The December 2018 U.S. employment report was more robust than expected, with the economy adding an estimated 312,000 jobs, while the unemployment rate moved up to 3.9%. At the same time, CEOs report that their top worry is finding the right talent. So, it’s clear that talented job-search candidates have the upper hand right now.
But that doesn’t mean that there aren’t better times to search for a job than others. If landing a new job is part of your 2019 plan, some experts advise that timing can give you an advantage.
THE Q1 EFFECT
The first quarter of the calendar year–early January and even into early in the second quarter–is typically a great time to look for a job. “Company budgets are locked and loaded and hiring managers are focused on getting budgeted positions filled–so they don’t lose them and they can achieve their goals,” says Kris Dunn, CHRO and partner at Kinetix HR, a recruitment process outsourcing firm based in Atlanta.
It’s also likely that hiring was slow toward the end of the year and the company needs to fill positions that have been open, Dunn adds. In some cases, if organizations aren’t hitting their numbers, they may delay filling open positions or even enact a hiring freeze to save money, he says. At the start of a new calendar year–and a new budget–companies are often eager to staff up, he says.
But keep in mind that “first quarter” falls at different times for different companies, he says. If a company runs on a fiscal year that isn’t aligned with the calendar year, their hiring may ramp up shortly after their “new year” begins. For example, all but four U.S. state governments have fiscal years that end June 30, according to the National Conference of State Legislators. Apple’s fourth quarter ends in September. Barnes and Noble’s fiscal year ends in April. So, if you are targeting a particular company, include their fiscal year as part of your data-gathering.
Various industries have seasonality that may drive peak hiring times, says Julia Pollak, a labor economist with ZipRecruiter, a job-search platform based in Santa Monica, California. The platform’s data show that, while some industries such as mining, some wholesale sectors, and some professional services may show little seasonality, ZipRecruiter’s data shows the following peak hiring times:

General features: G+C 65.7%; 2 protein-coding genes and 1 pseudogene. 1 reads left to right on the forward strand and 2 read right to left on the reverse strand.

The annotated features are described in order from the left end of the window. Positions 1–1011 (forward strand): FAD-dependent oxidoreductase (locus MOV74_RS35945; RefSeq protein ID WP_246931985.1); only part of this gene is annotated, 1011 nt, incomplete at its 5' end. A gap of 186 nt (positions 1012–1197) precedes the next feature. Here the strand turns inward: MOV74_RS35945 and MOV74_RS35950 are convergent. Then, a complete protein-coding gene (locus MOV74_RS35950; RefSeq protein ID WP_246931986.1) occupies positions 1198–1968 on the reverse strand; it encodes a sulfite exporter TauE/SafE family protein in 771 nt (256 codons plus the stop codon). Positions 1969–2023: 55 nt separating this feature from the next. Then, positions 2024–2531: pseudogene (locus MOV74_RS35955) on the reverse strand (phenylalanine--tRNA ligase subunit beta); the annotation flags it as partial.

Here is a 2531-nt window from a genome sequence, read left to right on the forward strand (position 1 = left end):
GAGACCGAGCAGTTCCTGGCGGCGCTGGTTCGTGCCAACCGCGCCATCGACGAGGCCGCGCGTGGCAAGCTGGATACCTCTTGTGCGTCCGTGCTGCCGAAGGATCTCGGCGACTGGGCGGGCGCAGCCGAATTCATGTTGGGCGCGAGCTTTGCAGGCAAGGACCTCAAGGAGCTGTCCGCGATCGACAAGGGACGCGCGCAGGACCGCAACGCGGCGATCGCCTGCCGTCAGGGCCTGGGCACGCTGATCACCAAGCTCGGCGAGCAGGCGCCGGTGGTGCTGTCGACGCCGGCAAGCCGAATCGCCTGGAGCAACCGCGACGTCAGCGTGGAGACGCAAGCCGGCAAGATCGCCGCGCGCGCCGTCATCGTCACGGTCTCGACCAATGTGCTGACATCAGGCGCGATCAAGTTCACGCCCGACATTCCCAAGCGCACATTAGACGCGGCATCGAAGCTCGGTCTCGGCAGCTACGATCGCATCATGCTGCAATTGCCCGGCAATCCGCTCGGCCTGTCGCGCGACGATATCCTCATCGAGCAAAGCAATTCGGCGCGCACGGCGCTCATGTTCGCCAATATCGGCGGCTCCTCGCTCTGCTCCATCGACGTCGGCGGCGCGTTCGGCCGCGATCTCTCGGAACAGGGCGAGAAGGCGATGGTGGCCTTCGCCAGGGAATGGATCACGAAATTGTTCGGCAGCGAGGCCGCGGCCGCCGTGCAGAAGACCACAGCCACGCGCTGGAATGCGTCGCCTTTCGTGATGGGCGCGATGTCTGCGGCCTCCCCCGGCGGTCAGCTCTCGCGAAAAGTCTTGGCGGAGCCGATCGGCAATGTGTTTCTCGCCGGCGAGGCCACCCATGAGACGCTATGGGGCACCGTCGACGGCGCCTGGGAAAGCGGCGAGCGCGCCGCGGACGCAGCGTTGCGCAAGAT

May/June: Arts and entertainment
June: Manufacturing, finance and insurance, real estate, and personal care services
November: Transportation and warehousing
These hiring seasons are preceded by a jump in job listings, typically a month earlier, Pollak says. “So, if you’re looking for a job in construction, ideally you want to be looking at postings at least a month earlier,” she adds.
Within specific companies, there may be circumstances or situations that may create new hiring pushes, says Laura Handrick, careers and workplace specialist with FitSmallBusiness.com, based in New York City. Staffing up for a new project or initiative, preparing for or managing growth, or other situations may mean that companies need to hire. If you have target companies, work on developing contacts who can give you a heads-up about internal opportunities. Many job search websites allow you to set alerts that will send you a notification when a new position at a particular company (or for a specific type of job) is posted, which can help you respond quickly.
Pollak recommends keeping your job-hunting tools up-to-date to be able to capitalize quickly on these opportunities. “Try to update your resume as often as you change your smoke alarm batteries—twice a year,” she says.
It’s a good idea to update your LinkedIn profile at the same time to be sure there are no discrepancies between the two. But make sure your privacy settings are adjusted so you don’t broadcast your updates to your LinkedIn contacts, which likely include your colleagues. If your co-workers or boss suddenly see a LinkedIn makeover, they may assume you’re looking for a new job. That’s fine if you’re interested in sharing such information, but if you’re trying to keep your search confidential, then watch those settings, he says.
While December is much-maligned as a time to look for a job both because it’s the end of the fiscal year for many companies and because the holidays can be a drag for productivity, it’s not a time to be overlooked, says Kathleen Steffey, founder and chief talent officer at Naviga Recruiting and Executive Search, a recruitment and executive search firm based in Tampa. She says her December is often hectic because job-hunters are trying to get a jump on the new year. And that’s a good idea, she says.
“The climate in general is crazy ideal for candidates because of the low unemployment rate They’ve got the upper hand, but right now, they need to get moving if they’re interested,” she says.
Handrick is also a fan of December job-hunting. “[Y]ou want to be in the pipeline with recruiters when [companies] get the green light to resume hiring in January,” she says.
ABOUT THE AUTHOR
Gwen Moran writes about business, money and assorted other topics for leading publications and websites. She was named a Small Business Influencer Awards Top 100 Champion in 2015, 2014, and 2012 and is the co-author of The Complete Idiot's Guide to Business Plans (Alpha, 2010), and several other books